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Sunday, April 25, 2004



THE WAR IN IRAQ

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P.T. BRENT
Journalist and former Marine P.T. Brent, left, laughs with Brig. Gen. Jerry McAbee at an unidentified Mideast location. McAbee is commandant of Kaneohe Marine Corps Base Hawaii.





From Kaneohe
to the Mideast



P.T. Brent, former Marine and the Star-Bulletin's Mideast correspondent, talked with Brig. Gen. Jerry McAbee, deputy commanding general of Marine Forces Pacific and commanding general of Marine Corps Base Hawaii in Kaneohe, in an exclusive interview while traveling with Marines in Afghanistan, Qatar and Bahrain.


SOMEWHERE IN AFGHANISTAN >> "For those who have fought for it, life has a special flavor the protected will never know."

Those few words, written by an anonymous Marine and taken from a combat ration box in Vietnam, express the motivation of the Marines in Afghanistan who are fighting a global war on terrorism. The Marine Expeditionary Unit is comprised of a fleet of Navy ships, aircraft and a battalion of more than 1,000 Marines.

The general's duties take him from his home at Kaneohe Marine Corps Base to Afghanistan, Iraq and the network of countries that supply America with resources to the war effort. He carries his own gear, lines up last for chow and makes sure all his troops are taken care of before accepting something for himself. He is well respected by his troops and shows a genuine empathy for the young Americans about to shove off for war.

The McAbees are a proud Marine family. The general's father served with the Corps in World War II and Korea; his brother served in Vietnam. McAbee served with Gen. Norman Schwarzkopf during Desert Storm. McAbee says simply: "What better honor than to wear the uniform of the U.S. Marines for 35 years?"

Star-Bulletin: How are we training the Iraqis to fend for themselves?

Brig. Gen. McAbee: The new Iraqi army is established; so is the Iraqi civil defense and the Iraqi police, all carefully selected postwar. They appear to have taken the mission seriously, and many have died fighting these extremists.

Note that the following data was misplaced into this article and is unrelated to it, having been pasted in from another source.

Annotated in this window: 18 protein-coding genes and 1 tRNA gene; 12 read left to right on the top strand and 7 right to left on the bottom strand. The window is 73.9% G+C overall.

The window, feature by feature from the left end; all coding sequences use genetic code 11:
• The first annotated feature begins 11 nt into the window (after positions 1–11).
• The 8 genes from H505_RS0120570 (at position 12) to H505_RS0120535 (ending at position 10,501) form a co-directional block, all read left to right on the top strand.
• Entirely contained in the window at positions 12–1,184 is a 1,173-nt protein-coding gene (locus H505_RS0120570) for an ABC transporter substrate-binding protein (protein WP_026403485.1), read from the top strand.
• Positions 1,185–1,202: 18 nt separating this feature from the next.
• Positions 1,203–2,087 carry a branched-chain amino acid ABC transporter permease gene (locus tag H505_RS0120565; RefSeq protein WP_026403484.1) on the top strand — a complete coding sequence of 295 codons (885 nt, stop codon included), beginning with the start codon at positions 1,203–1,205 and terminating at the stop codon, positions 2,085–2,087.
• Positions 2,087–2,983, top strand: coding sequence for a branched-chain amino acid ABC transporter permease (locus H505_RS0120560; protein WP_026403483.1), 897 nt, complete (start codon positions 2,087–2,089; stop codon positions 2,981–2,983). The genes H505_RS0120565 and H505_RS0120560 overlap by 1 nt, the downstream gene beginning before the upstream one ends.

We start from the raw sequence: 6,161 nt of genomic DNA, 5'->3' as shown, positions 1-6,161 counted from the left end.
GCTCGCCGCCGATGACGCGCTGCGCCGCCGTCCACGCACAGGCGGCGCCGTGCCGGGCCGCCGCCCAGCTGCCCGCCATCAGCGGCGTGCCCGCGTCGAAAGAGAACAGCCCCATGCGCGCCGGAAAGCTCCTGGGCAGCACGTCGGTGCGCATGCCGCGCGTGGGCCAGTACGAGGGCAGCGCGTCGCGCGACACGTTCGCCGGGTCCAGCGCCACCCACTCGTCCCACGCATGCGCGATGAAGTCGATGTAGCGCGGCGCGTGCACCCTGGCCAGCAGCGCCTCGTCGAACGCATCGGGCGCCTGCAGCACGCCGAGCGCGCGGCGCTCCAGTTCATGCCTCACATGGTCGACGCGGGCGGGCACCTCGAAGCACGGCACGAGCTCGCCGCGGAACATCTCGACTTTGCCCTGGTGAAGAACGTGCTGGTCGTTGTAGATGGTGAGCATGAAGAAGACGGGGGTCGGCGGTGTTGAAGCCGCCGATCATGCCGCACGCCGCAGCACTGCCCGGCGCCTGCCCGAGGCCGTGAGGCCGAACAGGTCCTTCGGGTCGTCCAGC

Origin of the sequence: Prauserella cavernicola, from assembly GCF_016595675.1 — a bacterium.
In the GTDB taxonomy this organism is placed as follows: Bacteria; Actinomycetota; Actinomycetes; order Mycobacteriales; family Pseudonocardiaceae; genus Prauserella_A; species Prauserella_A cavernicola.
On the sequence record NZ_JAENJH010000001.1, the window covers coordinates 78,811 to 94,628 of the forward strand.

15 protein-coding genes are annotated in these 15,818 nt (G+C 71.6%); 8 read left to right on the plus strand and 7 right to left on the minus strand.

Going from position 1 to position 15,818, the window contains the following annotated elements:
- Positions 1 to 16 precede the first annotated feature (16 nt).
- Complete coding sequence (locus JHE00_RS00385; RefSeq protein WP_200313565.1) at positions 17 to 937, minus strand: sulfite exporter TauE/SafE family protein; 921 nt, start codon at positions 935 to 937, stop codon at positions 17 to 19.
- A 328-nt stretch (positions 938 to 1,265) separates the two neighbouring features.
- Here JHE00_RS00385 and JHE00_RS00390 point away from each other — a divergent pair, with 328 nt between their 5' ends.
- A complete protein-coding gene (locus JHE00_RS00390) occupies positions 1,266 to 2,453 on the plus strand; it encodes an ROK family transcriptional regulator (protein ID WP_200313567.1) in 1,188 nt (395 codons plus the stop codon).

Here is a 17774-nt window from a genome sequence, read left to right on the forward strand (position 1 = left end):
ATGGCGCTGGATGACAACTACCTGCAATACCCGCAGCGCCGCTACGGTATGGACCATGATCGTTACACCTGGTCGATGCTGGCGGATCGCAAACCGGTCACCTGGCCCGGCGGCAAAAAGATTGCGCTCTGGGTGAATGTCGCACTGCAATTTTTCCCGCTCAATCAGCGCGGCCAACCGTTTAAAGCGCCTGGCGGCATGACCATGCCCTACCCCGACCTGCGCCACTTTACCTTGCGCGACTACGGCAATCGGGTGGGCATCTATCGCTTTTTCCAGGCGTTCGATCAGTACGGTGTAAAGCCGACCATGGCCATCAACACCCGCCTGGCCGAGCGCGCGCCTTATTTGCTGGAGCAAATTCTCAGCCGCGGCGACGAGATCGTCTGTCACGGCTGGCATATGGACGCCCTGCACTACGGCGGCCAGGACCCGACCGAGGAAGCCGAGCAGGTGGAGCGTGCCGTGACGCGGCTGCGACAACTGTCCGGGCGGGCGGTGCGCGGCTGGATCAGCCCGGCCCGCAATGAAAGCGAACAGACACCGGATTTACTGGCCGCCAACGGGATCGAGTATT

S-B: What is your forecast for Iraq during the next five years?

McAbee: Iraq is a rich country. They have educated people and resources -- the second largest supply of oil in the world, a fine infrastructure, good roads and ample lakes, rivers and water for agriculture. All this represents a bright future, based on us keeping our resolve to provide security for this country, which is so rich in history and culture. Two of the original wonders of the world are in Iraq.

S-B: Is the cost in lives and resources too high?

McAbee: America's military has always fought outside America. They do this to defend our way of life. (Fighting outside the U.S. during) World War II was to prevent direct invasion. This global war (against terrorism) is to keep our way of life for our grandchildren and future generations. What we do here will define life in America for the next 50 years. Our young Marines know this and our Corps pledged to accomplish these goals.

We must stamp out poverty, ignorance and hatred. We need to help them have jobs, education and religious freedoms. Our Marines have sacrificed lives and limbs to make sure we now stand over here and not on our shores. It is a long investment. Americans well know that freedom is not free.

Appeasing these people who attack our way of life is a poor investment. Churchill once said, "An appeaser is one who feeds the crocodile, hoping it will eat him last."

S-B: How are we doing in Iraq?

McAbee: The vast majority of Iraqi people just want the same thing we desire -- jobs, religious freedom, to raise their families peacefully and to be happy. A few people -- foreign mercenaries, thugs, people who hate democracy or in some cases just hate Westerners -- hope to alter our resolve through terrorism. Most them are just self-seeking opportunists who wish for coalition forces to give up.

S-B: How is life today for Iraqis?

McAbee: All resources that serve the public are superior today to pre-war conditions: schools, hospitals, irrigation systems, agriculture, natural gas and oil at a record of 2.5 million barrels per day ...